The U.S. government’s fight to ban Chinese tech giant Huawei from next-generation internet networks appears to be flagging.
The two sides faced off Tuesday at the world’s biggest mobile technology trade fair, in Barcelona, Spain, where they sought to win over customers and governments.
The U.S. argues Huawei is a ‘security risk as it could’ let the Chinese government snoop on internet users worldwide. Huawei rejects the claim and says it is part of the United States’ broader efforts to stifle China’s economic and technological ascent which is replacing the US as a global tech leader.
On Tuesday, a top Huawei executive used a keynote speech at the show, called MWC Barcelona, to poke fun at U.S. intelligence.
“PRISM, PRISM, on the wall, who is the most trustworthy of them all?” said Guo Ping, Huawei’s rotating chairman, in a reference to a U.S. data gathering program.
“If you don’t understand that, you can go ask Edward Snowden,” he told the audience, referring to the former National Security Agency contractor who exposed the program in 2013.
Under the PRISM program, the NSA, pursuant to secret court orders, collected intelligence about foreign threats through U.S. Internet companies.
In raising the U.S. government’s history of snooping on citizens, Guo appeared to seek to portray the United States as hypocritical in accusing the Chinese of being a risk for users’ data privacy.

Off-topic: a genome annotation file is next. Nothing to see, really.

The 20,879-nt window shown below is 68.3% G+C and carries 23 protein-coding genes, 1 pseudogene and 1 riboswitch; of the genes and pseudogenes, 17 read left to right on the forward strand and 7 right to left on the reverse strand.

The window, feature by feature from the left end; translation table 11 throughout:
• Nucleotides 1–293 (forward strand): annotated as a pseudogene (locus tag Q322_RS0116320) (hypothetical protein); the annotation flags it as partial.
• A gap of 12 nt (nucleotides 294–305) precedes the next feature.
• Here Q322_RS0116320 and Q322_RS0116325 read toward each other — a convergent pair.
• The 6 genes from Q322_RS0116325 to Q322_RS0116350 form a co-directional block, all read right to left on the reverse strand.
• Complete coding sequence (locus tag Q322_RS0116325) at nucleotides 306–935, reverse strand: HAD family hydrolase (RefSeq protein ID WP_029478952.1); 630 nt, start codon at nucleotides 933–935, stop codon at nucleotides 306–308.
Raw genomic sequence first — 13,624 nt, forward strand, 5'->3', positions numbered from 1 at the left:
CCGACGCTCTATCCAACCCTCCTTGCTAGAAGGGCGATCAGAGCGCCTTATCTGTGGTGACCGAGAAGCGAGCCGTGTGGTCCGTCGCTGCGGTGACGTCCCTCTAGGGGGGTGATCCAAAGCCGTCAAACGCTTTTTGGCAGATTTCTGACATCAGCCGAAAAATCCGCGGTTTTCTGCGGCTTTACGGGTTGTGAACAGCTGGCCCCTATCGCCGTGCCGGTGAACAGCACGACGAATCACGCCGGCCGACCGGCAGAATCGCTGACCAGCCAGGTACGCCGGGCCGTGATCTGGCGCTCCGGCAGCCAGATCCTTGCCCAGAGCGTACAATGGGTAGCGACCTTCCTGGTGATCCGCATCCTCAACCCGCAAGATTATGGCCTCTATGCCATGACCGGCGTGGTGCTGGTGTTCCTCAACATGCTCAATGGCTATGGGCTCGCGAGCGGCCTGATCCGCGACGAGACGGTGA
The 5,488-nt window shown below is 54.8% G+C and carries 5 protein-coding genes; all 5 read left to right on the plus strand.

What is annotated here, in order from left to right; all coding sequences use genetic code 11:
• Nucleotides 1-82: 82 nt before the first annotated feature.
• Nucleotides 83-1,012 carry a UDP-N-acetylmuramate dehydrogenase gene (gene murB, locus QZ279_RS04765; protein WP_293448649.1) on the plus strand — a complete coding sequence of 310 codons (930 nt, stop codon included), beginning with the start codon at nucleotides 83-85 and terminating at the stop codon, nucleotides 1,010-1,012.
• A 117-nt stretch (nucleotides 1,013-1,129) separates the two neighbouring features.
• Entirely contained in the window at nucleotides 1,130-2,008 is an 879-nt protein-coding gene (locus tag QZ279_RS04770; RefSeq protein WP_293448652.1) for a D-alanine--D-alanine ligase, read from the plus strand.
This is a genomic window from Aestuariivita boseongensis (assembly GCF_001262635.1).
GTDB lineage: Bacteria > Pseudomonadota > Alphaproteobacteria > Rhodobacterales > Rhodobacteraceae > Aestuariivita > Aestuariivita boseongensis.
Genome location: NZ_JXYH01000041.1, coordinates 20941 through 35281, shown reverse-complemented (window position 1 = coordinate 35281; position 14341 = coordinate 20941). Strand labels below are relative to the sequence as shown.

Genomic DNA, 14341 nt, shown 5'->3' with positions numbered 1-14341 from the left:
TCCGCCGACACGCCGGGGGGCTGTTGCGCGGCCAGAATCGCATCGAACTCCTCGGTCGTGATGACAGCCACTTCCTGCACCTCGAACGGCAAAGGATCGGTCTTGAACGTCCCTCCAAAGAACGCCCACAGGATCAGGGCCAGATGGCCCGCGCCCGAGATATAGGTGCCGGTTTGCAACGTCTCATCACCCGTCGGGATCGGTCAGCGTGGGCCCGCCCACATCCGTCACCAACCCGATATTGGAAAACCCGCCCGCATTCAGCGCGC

Huawei is the world’s biggest maker of networking equipment used by phone and internet companies, and its gear is considered by experts as affordable and high quality.
Banning the company from supplying the networks – work that is ongoing in many countries this year – could delay the rollout of 5G networks, which are meant to power the next generation of technological innovation, from self-driving cars to remote surgery.
Huawei made its presence felt at the four-day conference in Barcelona, where some 100,000 visitors are expected and the company’s red logo featured widely.
The United States government also dispatched a delegation to lobby its case. U.S. officials have fanned out across the world to press the case with allies.
“The global nature of data flows and interconnectedness means that threats to U.S. networks have a direct bearing on the security of our allies, just as threats to our allies networks have a direct bearing on the security of the United States,” said Robert Strayer, the top U.S. diplomat for cybersecurity policy.
“To this end the United States is asking other governments and the private sector to consider the threat posed by Huawei and other Chinese information technology companies.”
Strayer did not detail specific security threats Huawei poses, despite being asked by reporters to do so in a news briefing on the show’s sidelines.
That effort took a symbolic hit after the United Arab Emirates, a key U.S. ally in the Middle East, said it would use Huawei in its networks. And European allies are balking at banning the company outright.
He denied Washington was retaliating as part of a broader trade war between the U.S. and China, saying the motivation was based on security concerns partly related to Chinese laws requiring companies to comply with intelligence requests.